The road over Kebler Pass is surrounded on either side by one of the largest groves of aspen trees in the United States. Individual aspen trees do not each have their own root systems. Aspen groves form what are called “clonal colonies” with all of the trees sharing a common root system that originates from a single parent tree. Individual trees rarely live to be more than 100 or 150 years old, but the root systems can live for thousands of years, allowing new trunks to grow as older trees die.
In the Fall, Colorado’s mountains literally glow with the golden colored leaves of the aspen trees as they fall and cover the ground. Driving over the pass in the second week of September, I was a couple of weeks early for Fall colors. Instead I had to endure late summer green against a sparkling blue sky. What hardship!
Kebler Pass is traversed by a mosly unpaved gravel road that runs westward from Crested Butte, Colorado, to Colorado State Highway 133, some 33 miles away. The trip is an easy one – the curves are gentle and the slopes are not steep. I got started driving up the pass at around 8 in the morning on another crystal clear Colorado day. The peak in the distance is Mt. Axtell.
Looking west and slightly north from the summit of Slumgullion Pass, this image shows Umcompahgre Peak in the distance. The 14,320 ft (4365 m) peak in the center of the photo is one of Colorado’s tallest mountains. It was after 5 in the afternoon when this photo was taken and, while the sun is not directly in my face, I am close enough to facing it that I could not get any details of the mountains in the distance. They become pale silhouettes washed out by the sunlight.
In the lower left of the image, you can see Colorado 149 as it descends from the pass, winding its way to Lake City. By the time I got to that point along the road, the sun was close to dipping below the mountains to the west. Not being especially interested in driving a winding mountain road in the dark, I cut short any stops to catch images at dusk and hurried to the end of highway 149 where it meets US Highway 50 not far from Gunnison, Colorado.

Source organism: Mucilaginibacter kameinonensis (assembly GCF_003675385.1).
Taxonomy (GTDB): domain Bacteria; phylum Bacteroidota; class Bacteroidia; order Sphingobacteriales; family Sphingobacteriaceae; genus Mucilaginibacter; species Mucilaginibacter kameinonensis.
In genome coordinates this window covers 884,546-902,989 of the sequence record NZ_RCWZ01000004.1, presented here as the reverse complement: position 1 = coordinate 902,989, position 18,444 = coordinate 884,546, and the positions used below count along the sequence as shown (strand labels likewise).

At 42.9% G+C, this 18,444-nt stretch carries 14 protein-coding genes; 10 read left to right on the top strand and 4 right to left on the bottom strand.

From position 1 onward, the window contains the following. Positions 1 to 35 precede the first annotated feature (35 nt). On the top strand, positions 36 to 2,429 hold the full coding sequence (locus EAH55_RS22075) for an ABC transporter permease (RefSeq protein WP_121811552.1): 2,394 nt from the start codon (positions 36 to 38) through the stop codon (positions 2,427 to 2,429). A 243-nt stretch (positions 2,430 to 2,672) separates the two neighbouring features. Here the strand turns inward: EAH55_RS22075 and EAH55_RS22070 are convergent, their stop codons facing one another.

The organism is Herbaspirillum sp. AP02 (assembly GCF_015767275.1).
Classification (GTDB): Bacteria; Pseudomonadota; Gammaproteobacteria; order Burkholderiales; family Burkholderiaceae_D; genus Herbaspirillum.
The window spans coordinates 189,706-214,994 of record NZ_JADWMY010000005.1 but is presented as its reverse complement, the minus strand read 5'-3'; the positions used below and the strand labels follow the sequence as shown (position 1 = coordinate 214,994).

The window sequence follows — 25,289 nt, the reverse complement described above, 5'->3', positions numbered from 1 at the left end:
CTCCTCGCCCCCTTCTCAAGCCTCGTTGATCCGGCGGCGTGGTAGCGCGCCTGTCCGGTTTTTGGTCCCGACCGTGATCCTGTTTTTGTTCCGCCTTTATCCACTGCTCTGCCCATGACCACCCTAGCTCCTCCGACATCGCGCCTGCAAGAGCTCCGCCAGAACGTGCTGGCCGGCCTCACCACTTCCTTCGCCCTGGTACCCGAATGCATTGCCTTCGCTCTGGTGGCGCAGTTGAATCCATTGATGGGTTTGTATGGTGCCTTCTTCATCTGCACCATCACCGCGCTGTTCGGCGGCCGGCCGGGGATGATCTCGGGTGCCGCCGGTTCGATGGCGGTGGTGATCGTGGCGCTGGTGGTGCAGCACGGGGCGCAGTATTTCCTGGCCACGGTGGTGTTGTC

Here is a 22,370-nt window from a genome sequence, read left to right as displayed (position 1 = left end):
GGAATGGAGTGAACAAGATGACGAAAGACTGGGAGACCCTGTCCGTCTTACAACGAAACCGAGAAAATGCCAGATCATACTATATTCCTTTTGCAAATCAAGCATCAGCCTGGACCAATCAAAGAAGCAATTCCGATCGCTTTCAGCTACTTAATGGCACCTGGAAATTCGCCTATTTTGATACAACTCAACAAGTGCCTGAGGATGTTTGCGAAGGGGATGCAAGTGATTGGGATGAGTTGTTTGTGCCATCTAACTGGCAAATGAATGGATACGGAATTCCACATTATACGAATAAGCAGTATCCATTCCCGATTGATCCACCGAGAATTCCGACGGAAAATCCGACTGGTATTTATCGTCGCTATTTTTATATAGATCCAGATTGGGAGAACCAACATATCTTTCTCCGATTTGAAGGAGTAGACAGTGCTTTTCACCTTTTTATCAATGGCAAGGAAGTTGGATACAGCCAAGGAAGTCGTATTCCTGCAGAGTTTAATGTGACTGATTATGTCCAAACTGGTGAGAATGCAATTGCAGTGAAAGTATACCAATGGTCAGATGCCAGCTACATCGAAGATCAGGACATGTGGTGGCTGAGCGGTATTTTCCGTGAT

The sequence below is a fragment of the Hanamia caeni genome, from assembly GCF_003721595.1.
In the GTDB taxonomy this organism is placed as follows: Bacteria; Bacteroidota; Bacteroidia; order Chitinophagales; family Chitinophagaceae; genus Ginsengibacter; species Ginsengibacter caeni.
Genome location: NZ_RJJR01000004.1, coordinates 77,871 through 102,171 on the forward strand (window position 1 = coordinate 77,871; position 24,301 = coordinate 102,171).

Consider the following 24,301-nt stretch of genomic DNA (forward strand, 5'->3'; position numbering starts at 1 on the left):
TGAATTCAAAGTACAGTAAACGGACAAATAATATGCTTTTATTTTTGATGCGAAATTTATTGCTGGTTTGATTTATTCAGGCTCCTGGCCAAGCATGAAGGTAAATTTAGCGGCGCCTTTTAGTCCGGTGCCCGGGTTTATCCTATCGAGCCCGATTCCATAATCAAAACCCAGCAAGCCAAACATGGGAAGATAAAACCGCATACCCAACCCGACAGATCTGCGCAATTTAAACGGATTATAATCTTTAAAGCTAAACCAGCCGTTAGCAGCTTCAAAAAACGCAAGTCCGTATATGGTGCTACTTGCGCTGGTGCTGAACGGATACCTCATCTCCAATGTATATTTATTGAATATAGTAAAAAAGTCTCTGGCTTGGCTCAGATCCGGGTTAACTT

After leaving the Rio Grande River, the drive along Colorado 149 took me over Spring Creek Pass. At summit of the pass, I crossed the Continental Divide. Rivers on one side of the divide, like the Rio Grande, flow to the east, while rivers like the Colorado that originate on the other side of the divide head towards the Pacific Ocean.
This late afternoon image was taken along the side of the road as I descended from Spring Creek Pass. At this point, the road began to climb again and eventually took me through Slumgullion Pass, which at 11,360 ft (3463 m), was the highest point on my trip.
One of my goals on my recent trip to the United States was to see parts of the country I had never seen before. To that end, a drive along State Highway 149 brought me through a part of Colorado I was visiting for the first time. I began the 117 mile trip where SH 149 turns north off of US 160 at South Fork in south central Colorado. The first part of the journey took me through the Rio Grande National Forest alongside the upper reaches of the Rio Grande River, which has its headwaters in Colorao’s San Juan Mountains. With a length of 1760 miles, the Rio Grande is the fourth longest river in the United States, following the Missouri, the Mississippi and the Yukon (which flows through both Canada and Alaska in the US).
This image of the Rio Grande was taken some 30 to 40 miles from where the river originates in the San Juans. I arrived at this spot on a crystal clear, late summer day at around 3:30 in the afternoon. With the sun moving towards the horizon, the light was just beginning to get soft. There really is nothing quite like Colorado’s high country on a day like this.
Fresh fruit and vegetables from Da Lat can be found in markets all over Vietnam. The city’s farm products have a reputation for quality. Farms growing this produce surround Da Lat in all directions. I had expected to see the fields, but it had not occurred to me that much of this food is grown in hothouses.